A football field has only four corners.  But, what if you compare two different fields?  Now, you have eight corners.  In this short example, a Virginia federal court compared only two documents, each with four corners, to decide an insurer had no duty to defend its insured.

A supplier/insured provided a chiller unit to a prime contractor.  When the unit didn’t perform as expected, the prime sued the supplier/insured who then, in turn, sought defense and indemnity from the insurer.  The court needed only two documents to support its conclusion:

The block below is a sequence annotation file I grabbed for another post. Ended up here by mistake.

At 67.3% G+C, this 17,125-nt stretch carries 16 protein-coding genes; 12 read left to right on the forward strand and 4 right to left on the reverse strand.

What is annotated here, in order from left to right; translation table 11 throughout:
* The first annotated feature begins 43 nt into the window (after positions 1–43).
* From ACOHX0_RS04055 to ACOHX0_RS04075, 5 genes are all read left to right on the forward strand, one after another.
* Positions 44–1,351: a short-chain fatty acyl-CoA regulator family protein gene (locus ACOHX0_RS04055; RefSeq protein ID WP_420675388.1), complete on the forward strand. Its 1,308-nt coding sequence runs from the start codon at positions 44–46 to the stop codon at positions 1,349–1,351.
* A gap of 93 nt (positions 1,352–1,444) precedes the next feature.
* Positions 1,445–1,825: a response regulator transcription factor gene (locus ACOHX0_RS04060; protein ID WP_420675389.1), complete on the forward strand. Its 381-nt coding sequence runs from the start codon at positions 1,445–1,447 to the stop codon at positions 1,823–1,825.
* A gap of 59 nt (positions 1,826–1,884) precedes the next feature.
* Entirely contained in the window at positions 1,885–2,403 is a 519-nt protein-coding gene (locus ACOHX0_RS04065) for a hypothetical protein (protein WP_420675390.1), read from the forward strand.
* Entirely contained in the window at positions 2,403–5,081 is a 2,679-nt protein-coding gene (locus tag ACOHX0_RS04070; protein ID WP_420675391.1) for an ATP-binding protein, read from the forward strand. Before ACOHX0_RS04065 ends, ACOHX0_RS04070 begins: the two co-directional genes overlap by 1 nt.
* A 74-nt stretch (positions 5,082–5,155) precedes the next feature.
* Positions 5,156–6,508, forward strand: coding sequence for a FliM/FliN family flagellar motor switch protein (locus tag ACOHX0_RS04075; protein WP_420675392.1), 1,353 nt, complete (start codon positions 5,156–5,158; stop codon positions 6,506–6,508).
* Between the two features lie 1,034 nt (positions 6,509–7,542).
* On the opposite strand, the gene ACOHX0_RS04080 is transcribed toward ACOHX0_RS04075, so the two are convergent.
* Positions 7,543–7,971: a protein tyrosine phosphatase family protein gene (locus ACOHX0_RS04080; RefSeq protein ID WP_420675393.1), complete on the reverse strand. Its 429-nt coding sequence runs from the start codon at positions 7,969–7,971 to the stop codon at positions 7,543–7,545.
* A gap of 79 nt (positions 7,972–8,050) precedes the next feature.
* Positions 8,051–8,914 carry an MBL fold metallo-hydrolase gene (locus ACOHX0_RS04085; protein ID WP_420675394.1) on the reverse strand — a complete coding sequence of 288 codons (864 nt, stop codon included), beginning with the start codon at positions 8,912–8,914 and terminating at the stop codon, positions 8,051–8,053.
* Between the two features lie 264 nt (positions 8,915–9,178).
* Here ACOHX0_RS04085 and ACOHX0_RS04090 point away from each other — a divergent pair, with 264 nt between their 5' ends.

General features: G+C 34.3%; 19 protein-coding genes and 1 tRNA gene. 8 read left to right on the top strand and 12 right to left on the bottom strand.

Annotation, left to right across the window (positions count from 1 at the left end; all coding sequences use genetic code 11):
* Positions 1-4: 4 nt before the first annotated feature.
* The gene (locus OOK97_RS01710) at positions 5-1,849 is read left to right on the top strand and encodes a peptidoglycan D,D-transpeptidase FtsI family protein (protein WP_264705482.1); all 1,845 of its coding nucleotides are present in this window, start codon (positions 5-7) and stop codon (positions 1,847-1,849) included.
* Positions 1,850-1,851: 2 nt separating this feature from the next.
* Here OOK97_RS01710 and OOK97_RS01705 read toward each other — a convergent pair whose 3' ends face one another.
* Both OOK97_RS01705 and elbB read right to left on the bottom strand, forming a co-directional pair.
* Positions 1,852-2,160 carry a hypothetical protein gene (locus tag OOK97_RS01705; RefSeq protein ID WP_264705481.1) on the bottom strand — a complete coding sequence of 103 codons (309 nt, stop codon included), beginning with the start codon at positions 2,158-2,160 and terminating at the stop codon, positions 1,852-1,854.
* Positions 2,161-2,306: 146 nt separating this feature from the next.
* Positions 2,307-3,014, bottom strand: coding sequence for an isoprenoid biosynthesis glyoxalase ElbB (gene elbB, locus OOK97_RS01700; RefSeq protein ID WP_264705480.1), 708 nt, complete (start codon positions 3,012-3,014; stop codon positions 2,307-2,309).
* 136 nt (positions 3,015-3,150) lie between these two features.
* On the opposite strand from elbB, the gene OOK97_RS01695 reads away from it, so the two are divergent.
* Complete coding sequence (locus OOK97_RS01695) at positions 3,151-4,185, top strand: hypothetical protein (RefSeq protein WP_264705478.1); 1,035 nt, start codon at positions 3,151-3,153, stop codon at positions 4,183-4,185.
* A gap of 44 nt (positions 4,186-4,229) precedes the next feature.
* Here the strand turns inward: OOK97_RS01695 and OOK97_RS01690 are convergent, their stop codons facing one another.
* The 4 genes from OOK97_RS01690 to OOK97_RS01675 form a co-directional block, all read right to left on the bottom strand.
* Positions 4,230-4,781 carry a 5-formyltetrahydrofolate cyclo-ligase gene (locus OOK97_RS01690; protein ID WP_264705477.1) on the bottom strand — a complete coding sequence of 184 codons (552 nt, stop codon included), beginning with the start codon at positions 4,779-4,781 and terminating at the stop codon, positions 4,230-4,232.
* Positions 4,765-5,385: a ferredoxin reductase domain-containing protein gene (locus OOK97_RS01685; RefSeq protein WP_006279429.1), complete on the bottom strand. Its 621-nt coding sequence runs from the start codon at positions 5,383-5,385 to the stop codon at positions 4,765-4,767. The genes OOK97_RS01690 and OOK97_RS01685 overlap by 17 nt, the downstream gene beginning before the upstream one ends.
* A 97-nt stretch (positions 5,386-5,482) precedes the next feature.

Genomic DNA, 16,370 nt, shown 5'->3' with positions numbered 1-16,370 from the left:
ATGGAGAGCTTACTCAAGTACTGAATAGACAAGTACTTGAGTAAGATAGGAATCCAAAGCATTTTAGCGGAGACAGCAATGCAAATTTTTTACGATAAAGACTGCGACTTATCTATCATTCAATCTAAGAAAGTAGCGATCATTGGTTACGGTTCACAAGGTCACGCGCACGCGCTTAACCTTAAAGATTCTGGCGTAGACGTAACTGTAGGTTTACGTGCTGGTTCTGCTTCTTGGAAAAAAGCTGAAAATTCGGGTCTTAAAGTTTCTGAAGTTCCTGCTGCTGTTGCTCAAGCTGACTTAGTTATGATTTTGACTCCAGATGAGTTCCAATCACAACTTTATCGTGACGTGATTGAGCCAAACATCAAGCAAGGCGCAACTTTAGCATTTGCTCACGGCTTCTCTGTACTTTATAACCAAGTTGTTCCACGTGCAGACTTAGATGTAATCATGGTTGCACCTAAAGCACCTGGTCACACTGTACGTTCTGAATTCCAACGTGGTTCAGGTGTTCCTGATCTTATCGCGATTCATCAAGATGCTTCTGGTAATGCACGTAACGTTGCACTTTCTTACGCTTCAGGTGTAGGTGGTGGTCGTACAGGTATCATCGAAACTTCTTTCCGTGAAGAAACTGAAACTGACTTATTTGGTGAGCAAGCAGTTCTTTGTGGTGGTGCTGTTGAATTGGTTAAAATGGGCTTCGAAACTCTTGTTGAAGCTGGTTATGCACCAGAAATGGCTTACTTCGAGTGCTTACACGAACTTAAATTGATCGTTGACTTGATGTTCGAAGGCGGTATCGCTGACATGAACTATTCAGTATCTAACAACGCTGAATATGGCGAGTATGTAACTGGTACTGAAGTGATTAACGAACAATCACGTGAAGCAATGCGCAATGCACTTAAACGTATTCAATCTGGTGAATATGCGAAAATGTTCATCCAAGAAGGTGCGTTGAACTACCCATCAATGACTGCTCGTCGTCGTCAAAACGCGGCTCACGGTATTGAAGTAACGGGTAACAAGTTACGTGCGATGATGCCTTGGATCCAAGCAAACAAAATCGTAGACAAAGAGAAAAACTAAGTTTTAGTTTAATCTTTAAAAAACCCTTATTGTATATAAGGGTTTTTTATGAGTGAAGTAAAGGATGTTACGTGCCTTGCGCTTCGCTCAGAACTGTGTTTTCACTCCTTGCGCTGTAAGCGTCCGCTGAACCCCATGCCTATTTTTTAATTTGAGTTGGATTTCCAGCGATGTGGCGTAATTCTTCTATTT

(1) the complaint by prime against supplier/insured and
(2) the insurance policy between insurer and supplier/insured.

(Together, the four corners of each document totaled eight corners.)

To decide if an insurer has a duty to defend, a Virginia State or Federal Court may only look at the allegations in the complaint and the insurance policy to determine if a judgment against the insured will be covered by the policy.  If there is a possibility of coverage, then the insurer must defend the insured.

Western World Ins. Co. v. Air Tech, Inc., Case No. 7:17-cv-518 (March 29, 2019)

Published On: August 15, 2019

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